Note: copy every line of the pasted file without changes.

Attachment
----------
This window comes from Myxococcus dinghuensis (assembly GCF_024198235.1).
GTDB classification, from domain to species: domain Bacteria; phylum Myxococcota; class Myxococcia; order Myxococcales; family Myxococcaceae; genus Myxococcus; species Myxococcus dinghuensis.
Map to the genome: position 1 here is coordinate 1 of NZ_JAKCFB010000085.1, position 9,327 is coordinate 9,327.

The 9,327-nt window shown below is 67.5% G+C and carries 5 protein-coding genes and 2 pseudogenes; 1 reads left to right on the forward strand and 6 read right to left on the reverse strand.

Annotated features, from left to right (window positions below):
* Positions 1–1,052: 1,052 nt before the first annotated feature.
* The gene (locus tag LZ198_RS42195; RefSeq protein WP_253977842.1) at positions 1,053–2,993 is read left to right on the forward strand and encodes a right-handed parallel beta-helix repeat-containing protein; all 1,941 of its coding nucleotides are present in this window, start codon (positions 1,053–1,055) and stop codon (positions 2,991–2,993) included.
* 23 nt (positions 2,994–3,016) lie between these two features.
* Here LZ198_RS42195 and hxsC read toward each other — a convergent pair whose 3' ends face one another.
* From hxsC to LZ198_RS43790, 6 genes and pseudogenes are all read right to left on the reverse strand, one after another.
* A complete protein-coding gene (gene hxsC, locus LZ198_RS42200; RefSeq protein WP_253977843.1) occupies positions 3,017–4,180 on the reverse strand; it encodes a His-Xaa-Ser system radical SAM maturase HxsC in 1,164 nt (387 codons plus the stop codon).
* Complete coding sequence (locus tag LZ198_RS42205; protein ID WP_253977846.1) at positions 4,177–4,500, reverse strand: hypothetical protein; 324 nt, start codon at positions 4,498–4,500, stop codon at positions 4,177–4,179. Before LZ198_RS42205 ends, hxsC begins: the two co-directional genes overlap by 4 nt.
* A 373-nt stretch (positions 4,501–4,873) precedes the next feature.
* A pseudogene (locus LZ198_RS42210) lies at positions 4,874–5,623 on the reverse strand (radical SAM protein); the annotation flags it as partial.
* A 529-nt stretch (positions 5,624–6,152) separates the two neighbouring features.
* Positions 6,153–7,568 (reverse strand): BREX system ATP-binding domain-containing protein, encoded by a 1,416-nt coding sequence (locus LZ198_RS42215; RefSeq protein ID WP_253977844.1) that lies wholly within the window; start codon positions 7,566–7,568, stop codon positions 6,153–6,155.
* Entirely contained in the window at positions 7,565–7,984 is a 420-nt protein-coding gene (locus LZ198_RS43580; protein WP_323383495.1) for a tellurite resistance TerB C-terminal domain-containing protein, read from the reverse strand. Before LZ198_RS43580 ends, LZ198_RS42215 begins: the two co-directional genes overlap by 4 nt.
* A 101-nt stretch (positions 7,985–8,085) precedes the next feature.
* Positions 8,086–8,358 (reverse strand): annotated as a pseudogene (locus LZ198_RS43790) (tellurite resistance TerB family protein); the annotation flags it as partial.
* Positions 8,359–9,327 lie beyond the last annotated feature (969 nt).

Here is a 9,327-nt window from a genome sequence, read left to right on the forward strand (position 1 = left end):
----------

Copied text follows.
This window comes from Myxococcus dinghuensis (assembly GCF_024198235.1).
GTDB classification, from domain to species: domain Bacteria; phylum Myxococcota; class Myxococcia; order Myxococcales; family Myxococcaceae; genus Myxococcus; species Myxococcus dinghuensis.
Map to the genome: position 1 here is coordinate 1 of NZ_JAKCFB010000085.1, position 9,327 is coordinate 9,327.

The 9,327-nt window shown below is 67.5% G+C and carries 5 protein-coding genes and 2 pseudogenes; 1 reads left to right on the forward strand and 6 read right to left on the reverse strand.

Annotated features, from left to right (window positions below):
* Positions 1–1,052: 1,052 nt before the first annotated feature.
* The gene (locus tag LZ198_RS42195; RefSeq protein WP_253977842.1) at positions 1,053–2,993 is read left to right on the forward strand and encodes a right-handed parallel beta-helix repeat-containing protein; all 1,941 of its coding nucleotides are present in this window, start codon (positions 1,053–1,055) and stop codon (positions 2,991–2,993) included.
* 23 nt (positions 2,994–3,016) lie between these two features.
* Here LZ198_RS42195 and hxsC read toward each other — a convergent pair whose 3' ends face one another.
* From hxsC to LZ198_RS43790, 6 genes and pseudogenes are all read right to left on the reverse strand, one after another.
* A complete protein-coding gene (gene hxsC, locus LZ198_RS42200; RefSeq protein WP_253977843.1) occupies positions 3,017–4,180 on the reverse strand; it encodes a His-Xaa-Ser system radical SAM maturase HxsC in 1,164 nt (387 codons plus the stop codon).
* Complete coding sequence (locus tag LZ198_RS42205; protein ID WP_253977846.1) at positions 4,177–4,500, reverse strand: hypothetical protein; 324 nt, start codon at positions 4,498–4,500, stop codon at positions 4,177–4,179. Before LZ198_RS42205 ends, hxsC begins: the two co-directional genes overlap by 4 nt.
* A 373-nt stretch (positions 4,501–4,873) precedes the next feature.
* A pseudogene (locus LZ198_RS42210) lies at positions 4,874–5,623 on the reverse strand (radical SAM protein); the annotation flags it as partial.
* A 529-nt stretch (positions 5,624–6,152) separates the two neighbouring features.
* Positions 6,153–7,568 (reverse strand): BREX system ATP-binding domain-containing protein, encoded by a 1,416-nt coding sequence (locus LZ198_RS42215; RefSeq protein ID WP_253977844.1) that lies wholly within the window; start codon positions 7,566–7,568, stop codon positions 6,153–6,155.
* Entirely contained in the window at positions 7,565–7,984 is a 420-nt protein-coding gene (locus LZ198_RS43580; protein WP_323383495.1) for a tellurite resistance TerB C-terminal domain-containing protein, read from the reverse strand. Before LZ198_RS43580 ends, LZ198_RS42215 begins: the two co-directional genes overlap by 4 nt.
* A 101-nt stretch (positions 7,985–8,085) precedes the next feature.
* Positions 8,086–8,358 (reverse strand): annotated as a pseudogene (locus LZ198_RS43790) (tellurite resistance TerB family protein); the annotation flags it as partial.
* Positions 8,359–9,327 lie beyond the last annotated feature (969 nt).

Here is a 9,327-nt window from a genome sequence, read left to right on the forward strand (position 1 = left end):